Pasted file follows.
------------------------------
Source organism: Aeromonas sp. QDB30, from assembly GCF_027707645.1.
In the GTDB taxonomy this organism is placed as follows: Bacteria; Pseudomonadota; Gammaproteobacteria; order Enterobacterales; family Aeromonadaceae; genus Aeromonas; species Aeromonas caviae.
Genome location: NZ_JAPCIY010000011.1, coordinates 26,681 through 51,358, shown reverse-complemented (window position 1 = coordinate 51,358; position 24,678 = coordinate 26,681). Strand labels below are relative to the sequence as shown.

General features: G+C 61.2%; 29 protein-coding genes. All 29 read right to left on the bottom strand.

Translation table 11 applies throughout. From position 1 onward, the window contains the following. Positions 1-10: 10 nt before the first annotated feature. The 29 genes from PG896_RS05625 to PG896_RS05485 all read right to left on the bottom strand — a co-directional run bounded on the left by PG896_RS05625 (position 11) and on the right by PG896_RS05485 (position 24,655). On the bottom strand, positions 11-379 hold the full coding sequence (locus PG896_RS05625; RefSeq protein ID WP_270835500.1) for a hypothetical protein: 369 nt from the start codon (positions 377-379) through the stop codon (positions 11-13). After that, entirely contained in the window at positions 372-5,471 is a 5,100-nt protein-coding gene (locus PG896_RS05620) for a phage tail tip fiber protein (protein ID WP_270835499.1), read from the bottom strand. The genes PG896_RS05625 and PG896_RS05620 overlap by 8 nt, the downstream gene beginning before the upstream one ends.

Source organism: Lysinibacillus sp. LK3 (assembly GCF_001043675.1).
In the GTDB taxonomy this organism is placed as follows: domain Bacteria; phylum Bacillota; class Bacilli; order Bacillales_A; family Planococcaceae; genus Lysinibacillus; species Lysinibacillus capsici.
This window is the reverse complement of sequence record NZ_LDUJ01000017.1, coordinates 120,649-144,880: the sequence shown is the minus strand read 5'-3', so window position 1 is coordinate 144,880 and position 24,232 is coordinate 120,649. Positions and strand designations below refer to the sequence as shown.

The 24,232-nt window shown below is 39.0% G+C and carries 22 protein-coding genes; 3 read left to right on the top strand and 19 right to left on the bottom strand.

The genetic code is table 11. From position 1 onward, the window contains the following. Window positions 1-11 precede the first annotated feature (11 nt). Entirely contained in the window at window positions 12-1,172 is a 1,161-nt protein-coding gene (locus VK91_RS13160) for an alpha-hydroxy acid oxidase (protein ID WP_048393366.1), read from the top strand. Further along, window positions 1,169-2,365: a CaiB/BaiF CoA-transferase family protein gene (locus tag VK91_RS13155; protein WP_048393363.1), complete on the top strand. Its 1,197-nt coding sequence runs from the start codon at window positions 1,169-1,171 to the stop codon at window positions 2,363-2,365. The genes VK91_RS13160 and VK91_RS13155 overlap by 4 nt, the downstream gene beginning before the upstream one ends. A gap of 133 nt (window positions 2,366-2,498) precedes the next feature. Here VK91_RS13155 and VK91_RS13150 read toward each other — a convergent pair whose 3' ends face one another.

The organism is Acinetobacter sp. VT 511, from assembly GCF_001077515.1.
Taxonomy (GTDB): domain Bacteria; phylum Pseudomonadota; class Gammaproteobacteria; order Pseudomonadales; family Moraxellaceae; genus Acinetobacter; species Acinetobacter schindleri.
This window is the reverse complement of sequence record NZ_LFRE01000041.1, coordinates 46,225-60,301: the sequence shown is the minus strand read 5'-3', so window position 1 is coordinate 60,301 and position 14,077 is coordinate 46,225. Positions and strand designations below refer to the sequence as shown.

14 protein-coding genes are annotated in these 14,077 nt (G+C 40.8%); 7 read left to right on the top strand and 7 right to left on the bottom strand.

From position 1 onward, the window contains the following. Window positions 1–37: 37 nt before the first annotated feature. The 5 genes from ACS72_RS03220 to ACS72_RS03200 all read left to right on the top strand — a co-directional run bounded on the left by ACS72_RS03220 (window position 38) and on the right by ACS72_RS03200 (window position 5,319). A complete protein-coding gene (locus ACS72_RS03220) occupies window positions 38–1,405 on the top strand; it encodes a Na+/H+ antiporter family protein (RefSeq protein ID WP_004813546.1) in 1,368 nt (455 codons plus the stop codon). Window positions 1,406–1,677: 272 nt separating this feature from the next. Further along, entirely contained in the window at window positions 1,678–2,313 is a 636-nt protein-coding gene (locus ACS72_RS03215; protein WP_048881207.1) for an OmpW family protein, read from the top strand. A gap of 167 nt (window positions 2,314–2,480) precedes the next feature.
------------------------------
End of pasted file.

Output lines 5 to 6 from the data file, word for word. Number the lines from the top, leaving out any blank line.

Translation table 11 applies throughout. From position 1 onward, the window contains the following. Positions 1-10: 10 nt before the first annotated feature. The 29 genes from PG896_RS05625 to PG896_RS05485 all read right to left on the bottom strand — a co-directional run bounded on the left by PG896_RS05625 (position 11) and on the right by PG896_RS05485 (position 24,655). On the bottom strand, positions 11-379 hold the full coding sequence (locus PG896_RS05625; RefSeq protein ID WP_270835500.1) for a hypothetical protein: 369 nt from the start codon (positions 377-379) through the stop codon (positions 11-13). After that, entirely contained in the window at positions 372-5,471 is a 5,100-nt protein-coding gene (locus PG896_RS05620) for a phage tail tip fiber protein (protein ID WP_270835499.1), read from the bottom strand. The genes PG896_RS05625 and PG896_RS05620 overlap by 8 nt, the downstream gene beginning before the upstream one ends.

Source organism: Lysinibacillus sp. LK3 (assembly GCF_001043675.1).